Austria is a country which is single-mindedly pursuing the path of quality to great success. Key factors are a widespread commitment to sustainable growing and an increasing use of biodynamic viticulture. This is aided by a dynamic marketing body and the avoidance of fruity, medium Germanic styles of white.

The west of Austria is good for skiing but too mountainous for proper wine production whereas the east of the country around Vienna has rolling land and a dry climate, making it ideal for vines. About two thirds of the plantings are white grapes and one third black grapes which make red wines with softness and body. And don’t overlook the brilliant sweet wines which are world class!

Dry White

One grape, Grüner Veltliner, is almost synonymous with Austrian white and, whilst a bit of a mouthful to say, the wines can rival good Chardonnays and Sauvignon Blancs. It is perhaps the world’s most underappreciated white grape variety! The large Weinviertel region (literally the ‘wine quarter’) satisfies Vienna’s thirst for large amounts of spritzy, peppery Grüner Veltliner. Close to the Czech border, Wieland Baumgartner and his daughter Katharina run Austria’s largest winery producing very consistent and great value wines. They have a modest doorway in a hillside which leads into a labyrinth of tunnels containing hundreds of thousands of bottles.

South towards the River Danube is the Kamptal region, based along the River Kampt and centred on the town of Langenlois. It has a great variety of soils – with loess and schist being particularly favoured – and slopes, many of which are steep and terraced. Nearby the Kremstal region straddles the Danube valley and is based on the imposing riverside town of Krems. Just south of the river, Marlies Müller-Grossmann and her mother Helma make delicious, characterful white wines from their ten hectare estate. Travelling east up the Danube, the valley becomes more gorge-like and Riesling and Grüner Veltliner vines cling to sometimes precipitous slopes. This is the Wachau, the source of Austria’s (and some of the world’s) most expensive whites.

Burgenland is an important wine producing state south-east of Vienna where the climate is dry and more associated with the Pannonian plain in nearby Hungary. Within Burgenland Leithaberg is a broad ridge and an important area for weighty Chardonnays, Weissburgunder (Pinot Blanc), Grüner Veltliner and Neuburger. Down towards Slovenia, Styria (Steiermark) is home of the ‘Styrian Classic’ style of white wines; steely with fresh acidity, Sauvignon Blanc is its signature grape. Perhaps the world’s most beautiful wine region, its capital Graz happens to be Arnie Schwarzenegger’s birthplace!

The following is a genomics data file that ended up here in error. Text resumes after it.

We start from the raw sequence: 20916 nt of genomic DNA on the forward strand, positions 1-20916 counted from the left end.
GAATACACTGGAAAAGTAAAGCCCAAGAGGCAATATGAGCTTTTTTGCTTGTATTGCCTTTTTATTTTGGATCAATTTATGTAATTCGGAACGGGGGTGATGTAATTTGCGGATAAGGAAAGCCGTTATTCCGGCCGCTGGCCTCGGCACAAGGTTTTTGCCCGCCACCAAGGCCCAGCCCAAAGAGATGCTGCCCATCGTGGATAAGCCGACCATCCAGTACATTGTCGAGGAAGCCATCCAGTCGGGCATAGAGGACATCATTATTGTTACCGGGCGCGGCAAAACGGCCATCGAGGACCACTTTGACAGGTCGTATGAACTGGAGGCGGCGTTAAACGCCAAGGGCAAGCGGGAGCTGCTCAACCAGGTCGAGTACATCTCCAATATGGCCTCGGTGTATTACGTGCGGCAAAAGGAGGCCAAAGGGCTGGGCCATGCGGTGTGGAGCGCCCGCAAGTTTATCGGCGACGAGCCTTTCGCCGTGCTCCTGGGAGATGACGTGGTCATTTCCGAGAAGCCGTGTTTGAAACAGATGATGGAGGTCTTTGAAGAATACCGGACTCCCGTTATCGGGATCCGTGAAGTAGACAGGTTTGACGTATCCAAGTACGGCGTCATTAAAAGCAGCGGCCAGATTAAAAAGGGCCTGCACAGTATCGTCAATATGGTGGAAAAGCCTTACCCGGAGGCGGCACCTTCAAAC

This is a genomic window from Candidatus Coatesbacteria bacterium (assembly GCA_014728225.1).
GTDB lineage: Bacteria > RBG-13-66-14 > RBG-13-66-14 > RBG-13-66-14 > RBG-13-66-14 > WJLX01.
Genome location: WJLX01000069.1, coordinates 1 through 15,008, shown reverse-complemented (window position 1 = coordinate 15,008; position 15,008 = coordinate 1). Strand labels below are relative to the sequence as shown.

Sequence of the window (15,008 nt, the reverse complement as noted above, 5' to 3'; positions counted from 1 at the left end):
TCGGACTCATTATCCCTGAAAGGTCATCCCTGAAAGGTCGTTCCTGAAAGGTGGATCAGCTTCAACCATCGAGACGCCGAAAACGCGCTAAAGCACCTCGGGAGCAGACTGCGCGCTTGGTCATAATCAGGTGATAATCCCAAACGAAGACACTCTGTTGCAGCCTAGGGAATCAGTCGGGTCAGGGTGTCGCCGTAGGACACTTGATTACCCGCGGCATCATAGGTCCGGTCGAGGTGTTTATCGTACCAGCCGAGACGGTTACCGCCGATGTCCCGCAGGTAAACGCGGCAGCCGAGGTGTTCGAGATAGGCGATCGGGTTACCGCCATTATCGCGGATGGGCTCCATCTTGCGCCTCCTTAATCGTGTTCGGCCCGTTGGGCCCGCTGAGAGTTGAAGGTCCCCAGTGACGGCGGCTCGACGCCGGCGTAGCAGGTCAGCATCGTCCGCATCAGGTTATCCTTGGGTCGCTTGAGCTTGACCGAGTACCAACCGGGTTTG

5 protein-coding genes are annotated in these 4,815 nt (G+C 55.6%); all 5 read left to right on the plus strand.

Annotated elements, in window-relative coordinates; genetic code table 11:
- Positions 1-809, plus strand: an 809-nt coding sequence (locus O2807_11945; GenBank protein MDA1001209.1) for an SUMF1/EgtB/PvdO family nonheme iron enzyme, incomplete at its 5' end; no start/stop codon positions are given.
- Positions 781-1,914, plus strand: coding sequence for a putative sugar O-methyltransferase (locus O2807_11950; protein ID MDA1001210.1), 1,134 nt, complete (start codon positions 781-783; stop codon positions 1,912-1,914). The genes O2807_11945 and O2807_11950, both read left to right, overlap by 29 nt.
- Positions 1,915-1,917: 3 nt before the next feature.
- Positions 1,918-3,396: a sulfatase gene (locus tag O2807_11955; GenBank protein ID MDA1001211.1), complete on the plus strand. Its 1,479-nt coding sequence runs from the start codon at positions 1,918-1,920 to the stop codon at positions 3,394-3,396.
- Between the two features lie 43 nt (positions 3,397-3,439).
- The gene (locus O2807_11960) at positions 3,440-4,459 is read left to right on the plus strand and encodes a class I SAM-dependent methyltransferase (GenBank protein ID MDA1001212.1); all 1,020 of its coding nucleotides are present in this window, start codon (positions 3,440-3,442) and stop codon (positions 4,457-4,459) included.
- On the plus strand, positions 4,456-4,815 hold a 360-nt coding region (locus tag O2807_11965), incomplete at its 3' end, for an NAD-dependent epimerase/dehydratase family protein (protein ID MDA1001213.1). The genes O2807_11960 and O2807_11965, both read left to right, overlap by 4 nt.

Burgenland makes the best reds in Austria from its heavier, mineral-laden soils and warm climate, especially from the north-east end of the huge, shallow lake of Neusiedlersee near the villages of Gols and Monchhof. Good reds also come from the Leithaberg area to the west of the lake, whilst the Weinviertal produces large amounts of fruity Zweigelt, a popular crossing of Blaufränkisch and St. Laurent. Blaufränkisch is a dark, fruity variety whereas St. Laurent is more in the mould of Pinot Noir, but a little more powerful. Pinot Noirs can be highly successful and are now being made in a more elegant style as at the Esterházy Winery just outside Eisenstadt. The palace of the Esterházy princes, where Joseph Haydn spent much time composing music, dominates the town and the former estates, vineyards included, are now held in a national trust.


The sweet wines produced in Burgenland around Neusiedlersee are some of the best in the world and are considerably cheaper than their German equivalents! This huge shallow lake – the town of Rust even has a large marina – gives ideal conditions for Botrytis cinerea to work its magic. Rust is on the west shore and has its own DAC (Districtus Austriae Controllatus!) whereas the east shore villages of Illmitz and Apetlon fall within Neusiedlersee DAC. Not to be overlooked, the growers in the classic white wine producing areas in Niederösterreich such as Kamptal, Kremstal and Wachau will sometimes also make top quality, late-harvested wines and even eisweins in conducive vintages.